The Burmese government is going to issue a new 500 kyat currency note featuring the late Gen Aung San on July 19, but not without objection from the public in ethnic states.
The day marks Martyrs’ Day, or the day in 1947 in which Aung San—a Burmese independence icon—was gunned down with his advisors at the Secretariat in Yangon.
This will be the second time this year that the National League for Democracy (NLD) government—headed by Aung San’s daughter, State Counsellor Aung San Suu Kyi—will have issued new currency featuring Aung San. The first time was a new 1,000 kyat note on January 7, 2020.
Shan State’s youth have objected to the issuing of the new note amid the more pressing COVID-19 and in the context of diminishing ethnic rights.
“Printing new notes costs a lot of money. Now our country’s economy is falling as an impact of COVID-19. I don’t understand why they are printing new currency notes and for what purpose,” Shan youth Sai Loi Kham Pan told SHAN.
He recommended that the government instead spend those funds on COVID-19 prevention.
Other youth have suggested that ethnic leaders be featured on currency.
“His statues have been built around [the country]. His photo is printed on currency notes. In my opinion, it represents the Burmanization of our country,” Khun Oo, the chair of the Pa-O Youth Organization, told SHAN.
Of note is the phrase “the Central Bank of the Union of Myanmar” is being replaced with “the Central Bank of Myanmar” on the new currency, with “Union” removed.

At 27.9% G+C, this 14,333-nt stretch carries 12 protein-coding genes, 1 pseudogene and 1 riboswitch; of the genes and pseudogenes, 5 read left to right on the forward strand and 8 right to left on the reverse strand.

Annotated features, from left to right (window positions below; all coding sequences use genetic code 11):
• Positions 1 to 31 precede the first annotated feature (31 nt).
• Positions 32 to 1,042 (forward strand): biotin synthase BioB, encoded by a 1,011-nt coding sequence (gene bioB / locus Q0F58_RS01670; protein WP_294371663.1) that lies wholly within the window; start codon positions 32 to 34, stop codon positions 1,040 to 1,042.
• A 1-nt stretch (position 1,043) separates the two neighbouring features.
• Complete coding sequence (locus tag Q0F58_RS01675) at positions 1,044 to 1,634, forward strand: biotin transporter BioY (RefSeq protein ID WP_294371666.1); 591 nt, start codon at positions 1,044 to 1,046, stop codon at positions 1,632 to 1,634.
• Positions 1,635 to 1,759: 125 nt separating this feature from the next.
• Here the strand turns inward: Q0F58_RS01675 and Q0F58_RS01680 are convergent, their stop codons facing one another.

“Has it turned into a unitary state? Does our country remain a Union?” Khun Oo asked. “The way I understand it, our country is a multi-ethnic country. They need to respect all ethnic people.”
Nang Mwe Liang, a member of the northern Shan State students’ union, added that she thinks the timing of the new notes is linked to Burma’s upcoming general election, scheduled to be held later this year.
“I think they are using Gen Aung San’s photo as part of the election campaign,” she said. “I think they should print a memorable thing, which can represent the Union, rather than using a photo of a particular person. I think the value of the currency note and the stability of the currency would be good for the people.”
The new 500 kyat currency note size will be 150 millimeters long and 70 millimeters wide, and printed with reddish brown ink. The “Central Bank of Myanmar” will be printed on front page of the note.
“Ethnic leaders and ethnic people also participated in [the country’s] independence movement. Why don’t they put a photo of ethnic leaders on currency notes?” Mai Mai, a Kachin activist from northern Shan State, told SHAN.
The Burmese government featured of Gen Aung San on the 1, 5, 10, 15 and 25 kyat notes before the military regime came to power. The military replaced Aung San with a photo of a lion after 1990.